I am sure some MPs will be a little bit startled by my approach in this debate. They probably see politics as an exercise in coalition building - strapping one interest group onto another and hoping to form an electoral majority. They probably assume that the Catholic Church wields substantial electoral clout, placing it beyond challenge in a two-party system. I believe that these assumptions perpetuate the myths of the old politics. The information age is driving a new politics - one characterised by the flattening of hierarchies and the dispersal of information. New technologies are wiping out the middle person and are empowering the individual. In a better educated and skilled society, people are wanting to make more of their own judgments and to take more control of their own interests and entitlements. They have less respect and less time for large hierarchical organisation. They want power to be dispersed to the many, not concentrated in the hands of the unaccountable few.


The Catholic Church is, in general, a victim of these trends. It is losing popular faith and public support. The Catholic Education Commission in particular is an example of a flawed and authoritarian hierarchy. In the new politics, I believe it is a paper tiger - trying to bluff the political system and hang on to its concentrated power and funding. This is a classic case of an insider trying to exercise power at the expense of outsiders - the parents, students and teachers who, under the present system, have no say in the allocation of Catholic school funding. This parliament should not protect the rights of insiders. it should enfranchise the participation of outsiders. We should appeal directly to the parish schools and expose the disadvantage they are suffering under the Catholic Education Commission. We should highlight the authoritarianism of the commission and the gross inequities of its actions. Moreover, we should condemn this government as a government of special deals - deals to buy off rural industries, deals on digital TV, and now the perversion of school funding for the non-government sector.


I am absolutely certain that the parents and teachers in the Catholic system will response positively to this approach. They want their public representatives to stand up for a fair deal, not for the entrenched interest of an education hierarchy. These parents and teachers cannot afford to miss out of $140 million in funding - the equivalent of a seven per cent funding cut. Imagine the outcry if some other set of schools was losing seven per cent of their potential funding. That is what the Catholic Education Commission has inflicted upon themselves. It is absolute scam. These parents and teachers cannot afford to give their children anything but the very best start in life. In short, they cannot afford this government's special deals. The parliament should have just one priority in schools funding: the needs of students. This should not be about party politics or the interests of education administrators, and it should not be about political power or backroom deals.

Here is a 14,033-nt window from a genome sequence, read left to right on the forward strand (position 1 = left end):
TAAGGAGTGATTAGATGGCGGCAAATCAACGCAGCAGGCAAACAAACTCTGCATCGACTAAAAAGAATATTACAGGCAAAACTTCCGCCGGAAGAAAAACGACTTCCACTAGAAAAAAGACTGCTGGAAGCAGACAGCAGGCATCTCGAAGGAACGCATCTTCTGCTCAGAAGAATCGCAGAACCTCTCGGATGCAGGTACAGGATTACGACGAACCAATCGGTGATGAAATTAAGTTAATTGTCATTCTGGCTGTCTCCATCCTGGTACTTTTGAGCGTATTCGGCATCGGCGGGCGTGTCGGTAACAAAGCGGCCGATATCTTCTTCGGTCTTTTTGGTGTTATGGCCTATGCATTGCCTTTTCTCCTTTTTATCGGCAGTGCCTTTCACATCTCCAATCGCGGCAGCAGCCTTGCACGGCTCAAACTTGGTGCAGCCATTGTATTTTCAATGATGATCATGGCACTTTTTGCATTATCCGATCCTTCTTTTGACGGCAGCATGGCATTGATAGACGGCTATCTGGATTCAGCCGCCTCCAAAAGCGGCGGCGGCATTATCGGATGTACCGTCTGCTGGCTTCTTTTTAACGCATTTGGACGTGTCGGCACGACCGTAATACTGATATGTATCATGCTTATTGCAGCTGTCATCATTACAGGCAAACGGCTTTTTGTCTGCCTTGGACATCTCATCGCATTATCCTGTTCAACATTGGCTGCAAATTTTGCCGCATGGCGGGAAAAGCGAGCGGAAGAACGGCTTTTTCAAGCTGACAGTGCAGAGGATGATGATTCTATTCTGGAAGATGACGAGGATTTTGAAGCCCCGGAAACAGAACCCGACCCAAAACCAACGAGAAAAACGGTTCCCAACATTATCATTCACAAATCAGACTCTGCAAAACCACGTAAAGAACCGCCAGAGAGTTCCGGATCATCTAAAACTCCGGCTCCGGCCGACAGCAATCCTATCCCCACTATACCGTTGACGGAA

I feel sick in the stomach, quite frankly, to know that parish schools in my electorate are going to miss out because of this deal and that they are going to be short-changed in this fashion. They are needy schools. I am a supporter of state aid. I want those schools to get a better deal, to receive more funding, to provide a better education for working class communities in my electorate. How am I supposed to feel knowing that their commission has done them out of seven per cent of their funding? It is an outrage, and I will be communicating that directly to every school and every parent in the Catholic system that I can find in my constituency.


I feel saddened to know that this bill undermines the principles of state aid, and, in the absolute madness of Dr Kemp, is likely to reopen this terrible debate. I urge the Catholic Education Commission to consider the folly of its approach. It is fouling its own nest. It needs to rethink the deal it has formulated with this government. It needs to reconsider the folly of what it has done.


This is not a happy occasion for schools funding. This is not a proper bill for the non-government sector. This, I believes, takes the education funding debate in this country back several decades to when non-government schools were not treated fairly, were not treated on the basis of need, and were not given a fair deal but the federal government of their day.


For this government to play politics, to manipulate and to cut special deals, all for crass electoral advantage- or what they thought was electoral advantage - is one of the lowest moments in the history of this House of Representatives.



















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Last modified:Monday, 25 April 2005